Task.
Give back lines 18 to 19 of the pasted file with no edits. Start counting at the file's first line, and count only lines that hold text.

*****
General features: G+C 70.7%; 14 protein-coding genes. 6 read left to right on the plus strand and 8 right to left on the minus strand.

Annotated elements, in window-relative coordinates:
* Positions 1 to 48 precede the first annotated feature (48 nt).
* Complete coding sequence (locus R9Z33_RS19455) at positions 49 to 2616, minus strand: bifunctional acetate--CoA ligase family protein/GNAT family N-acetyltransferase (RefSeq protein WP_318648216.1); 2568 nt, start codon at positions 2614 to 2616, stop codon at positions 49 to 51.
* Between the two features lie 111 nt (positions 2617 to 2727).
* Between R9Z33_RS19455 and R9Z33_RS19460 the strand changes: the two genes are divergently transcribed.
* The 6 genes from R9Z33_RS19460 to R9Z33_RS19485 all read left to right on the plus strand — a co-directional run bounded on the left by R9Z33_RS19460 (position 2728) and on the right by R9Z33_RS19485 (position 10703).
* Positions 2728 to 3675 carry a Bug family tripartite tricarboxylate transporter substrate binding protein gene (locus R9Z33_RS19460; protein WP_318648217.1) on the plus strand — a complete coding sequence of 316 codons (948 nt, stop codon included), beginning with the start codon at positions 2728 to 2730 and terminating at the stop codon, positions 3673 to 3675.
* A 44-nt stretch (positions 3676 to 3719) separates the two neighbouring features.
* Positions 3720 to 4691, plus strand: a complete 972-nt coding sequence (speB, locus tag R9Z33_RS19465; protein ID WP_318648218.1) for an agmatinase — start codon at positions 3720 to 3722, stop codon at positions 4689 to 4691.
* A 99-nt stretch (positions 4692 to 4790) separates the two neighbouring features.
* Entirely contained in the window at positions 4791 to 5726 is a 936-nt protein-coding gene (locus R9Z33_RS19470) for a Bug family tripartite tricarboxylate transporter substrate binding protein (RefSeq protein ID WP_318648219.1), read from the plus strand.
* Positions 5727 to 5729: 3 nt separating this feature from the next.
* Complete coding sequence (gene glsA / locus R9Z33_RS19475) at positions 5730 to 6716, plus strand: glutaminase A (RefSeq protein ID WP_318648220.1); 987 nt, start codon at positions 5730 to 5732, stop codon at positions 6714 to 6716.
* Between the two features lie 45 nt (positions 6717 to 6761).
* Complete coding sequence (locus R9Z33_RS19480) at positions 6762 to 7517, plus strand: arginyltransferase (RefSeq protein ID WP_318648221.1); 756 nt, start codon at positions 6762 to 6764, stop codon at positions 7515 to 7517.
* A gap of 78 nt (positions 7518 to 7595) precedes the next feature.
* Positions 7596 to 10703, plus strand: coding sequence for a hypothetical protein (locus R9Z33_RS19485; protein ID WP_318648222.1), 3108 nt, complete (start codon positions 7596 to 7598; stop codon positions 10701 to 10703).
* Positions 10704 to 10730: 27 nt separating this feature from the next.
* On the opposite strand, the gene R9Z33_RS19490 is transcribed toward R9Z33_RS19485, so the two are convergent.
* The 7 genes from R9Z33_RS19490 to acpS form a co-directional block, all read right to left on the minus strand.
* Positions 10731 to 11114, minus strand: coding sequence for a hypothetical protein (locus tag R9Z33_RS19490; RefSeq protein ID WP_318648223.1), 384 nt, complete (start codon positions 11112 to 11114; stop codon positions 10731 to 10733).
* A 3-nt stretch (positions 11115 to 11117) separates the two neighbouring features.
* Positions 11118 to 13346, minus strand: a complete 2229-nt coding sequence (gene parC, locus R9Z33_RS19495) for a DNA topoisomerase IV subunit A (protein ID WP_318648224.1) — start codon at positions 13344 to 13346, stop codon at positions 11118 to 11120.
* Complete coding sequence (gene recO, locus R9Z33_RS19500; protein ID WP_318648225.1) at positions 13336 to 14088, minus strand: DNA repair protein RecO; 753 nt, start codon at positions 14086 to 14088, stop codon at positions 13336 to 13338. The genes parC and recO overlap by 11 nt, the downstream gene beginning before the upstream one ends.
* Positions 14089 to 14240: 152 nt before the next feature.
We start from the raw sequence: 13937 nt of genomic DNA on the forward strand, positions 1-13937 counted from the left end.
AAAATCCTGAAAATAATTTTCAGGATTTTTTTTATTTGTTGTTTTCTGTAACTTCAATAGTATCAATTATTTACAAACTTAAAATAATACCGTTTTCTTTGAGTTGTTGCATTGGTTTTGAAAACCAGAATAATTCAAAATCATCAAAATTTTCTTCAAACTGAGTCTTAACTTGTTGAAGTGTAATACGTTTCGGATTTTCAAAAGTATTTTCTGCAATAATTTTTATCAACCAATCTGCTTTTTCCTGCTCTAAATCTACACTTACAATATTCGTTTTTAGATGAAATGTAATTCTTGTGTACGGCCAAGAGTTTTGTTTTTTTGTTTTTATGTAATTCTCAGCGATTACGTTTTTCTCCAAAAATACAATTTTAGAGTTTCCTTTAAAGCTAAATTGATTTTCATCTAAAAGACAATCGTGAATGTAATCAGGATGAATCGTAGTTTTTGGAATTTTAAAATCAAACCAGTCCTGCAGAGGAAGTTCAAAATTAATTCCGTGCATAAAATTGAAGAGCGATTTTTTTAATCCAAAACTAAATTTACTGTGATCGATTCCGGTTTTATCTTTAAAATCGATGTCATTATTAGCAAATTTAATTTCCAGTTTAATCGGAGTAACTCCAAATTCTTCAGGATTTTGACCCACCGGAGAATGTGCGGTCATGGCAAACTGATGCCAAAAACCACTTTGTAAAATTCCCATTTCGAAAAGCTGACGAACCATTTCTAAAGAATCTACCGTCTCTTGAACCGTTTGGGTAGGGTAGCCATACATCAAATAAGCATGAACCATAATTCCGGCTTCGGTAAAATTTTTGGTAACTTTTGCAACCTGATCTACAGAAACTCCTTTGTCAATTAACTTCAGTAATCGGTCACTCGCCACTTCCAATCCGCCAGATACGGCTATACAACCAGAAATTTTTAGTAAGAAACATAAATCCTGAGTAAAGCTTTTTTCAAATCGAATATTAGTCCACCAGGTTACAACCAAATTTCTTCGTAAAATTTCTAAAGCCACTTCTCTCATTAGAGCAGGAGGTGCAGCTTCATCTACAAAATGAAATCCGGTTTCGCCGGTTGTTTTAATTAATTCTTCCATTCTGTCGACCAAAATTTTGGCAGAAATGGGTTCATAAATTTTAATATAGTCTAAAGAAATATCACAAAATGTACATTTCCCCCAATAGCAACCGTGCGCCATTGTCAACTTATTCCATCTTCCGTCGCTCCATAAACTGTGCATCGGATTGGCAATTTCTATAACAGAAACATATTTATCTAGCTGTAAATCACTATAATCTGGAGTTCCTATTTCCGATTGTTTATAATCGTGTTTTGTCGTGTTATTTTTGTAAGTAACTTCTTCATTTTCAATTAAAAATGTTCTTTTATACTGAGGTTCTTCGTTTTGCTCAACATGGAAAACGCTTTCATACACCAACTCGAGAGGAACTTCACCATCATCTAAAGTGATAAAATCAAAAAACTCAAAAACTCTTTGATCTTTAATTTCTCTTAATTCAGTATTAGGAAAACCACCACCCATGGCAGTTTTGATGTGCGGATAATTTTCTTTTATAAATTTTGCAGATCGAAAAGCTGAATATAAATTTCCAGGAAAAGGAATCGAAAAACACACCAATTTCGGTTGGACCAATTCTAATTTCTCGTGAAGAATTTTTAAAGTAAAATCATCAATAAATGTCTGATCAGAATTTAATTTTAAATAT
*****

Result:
* Positions 7596 to 10703, plus strand: coding sequence for a hypothetical protein (locus R9Z33_RS19485; protein ID WP_318648222.1), 3108 nt, complete (start codon positions 7596 to 7598; stop codon positions 10701 to 10703).
* Positions 10704 to 10730: 27 nt separating this feature from the next.